What boggles the mind is that Lee creates all the scenes in her images by hand – in a tiny studio that measures a mere 3.6 x 4.1 x 2.4 meters. Starting with an idea born in her imagination, Lee will labor for weeks, sometimes months, constructing a surreal set for the sake of taking a single photograph. For each of her photographs the artist fills every square inch of space with hand-made props, set pieces, and backdrops
When the set is complete, Lee inserts herself in the scene and then takes multiple test shots. After carefully examining the test shots and making any adjustments she deems necessary, Lee takes the final shot with a 4×5 large format film camera. Lee then disassembles the set once the final photograph is produced.
To create “Treasure Hunt”, Lee devoted three months to crafting the wire grassland, which carpets her studio to evoke a child-like wonderland. She spent nearly eight hours a day weaving bits of craft wire to a mesh screen to complete the grass flooring.
Lee’s avoidance of the use of Photoshop is based on her belief that the building and breaking-down of the set is an integral part of her artwork. She only uses Photoshop when she has suspended objects from the ceiling of her studio, in which case she uses the program to erase the fishing lines used for suspension.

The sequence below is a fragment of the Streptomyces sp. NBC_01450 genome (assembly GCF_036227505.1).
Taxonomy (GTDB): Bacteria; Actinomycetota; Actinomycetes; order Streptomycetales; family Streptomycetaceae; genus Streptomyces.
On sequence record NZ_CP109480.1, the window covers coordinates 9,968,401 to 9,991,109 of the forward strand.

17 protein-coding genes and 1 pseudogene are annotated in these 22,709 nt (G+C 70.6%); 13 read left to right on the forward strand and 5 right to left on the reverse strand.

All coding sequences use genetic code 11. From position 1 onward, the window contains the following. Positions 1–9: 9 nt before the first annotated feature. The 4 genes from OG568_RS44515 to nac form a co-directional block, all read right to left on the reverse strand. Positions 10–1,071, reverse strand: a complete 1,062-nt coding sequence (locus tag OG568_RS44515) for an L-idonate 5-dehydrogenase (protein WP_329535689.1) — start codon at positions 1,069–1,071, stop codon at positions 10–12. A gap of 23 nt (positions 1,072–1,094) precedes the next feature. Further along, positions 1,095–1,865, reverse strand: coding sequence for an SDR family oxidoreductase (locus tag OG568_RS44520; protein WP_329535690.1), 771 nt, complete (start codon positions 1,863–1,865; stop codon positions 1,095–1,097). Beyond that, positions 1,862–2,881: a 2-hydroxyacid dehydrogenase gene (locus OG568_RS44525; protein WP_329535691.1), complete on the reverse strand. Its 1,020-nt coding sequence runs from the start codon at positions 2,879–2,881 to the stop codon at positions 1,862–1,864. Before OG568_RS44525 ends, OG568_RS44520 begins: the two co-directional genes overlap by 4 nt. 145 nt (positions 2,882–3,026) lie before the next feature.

“My Chemical Romance” with its maze of pipes and yellow & black danger tape, Lee depicts the anxiety and disappointments felt by herself or those around her, and how they can lead to conflict and clashes of personality.
Lee is unique in that in addition to the role of photographer, she also assumes the roles of set designer, sculptor, installation artist, and performer. The results are magical, as can be seen in this small selection of a few of her work.
“Panic Room” shows the artist hiding herself inside a cupboard to protect and shelter herself from the confusion outside – symbolized by the dizzying atmosphere Lee created by bending the perspective in her studio. (For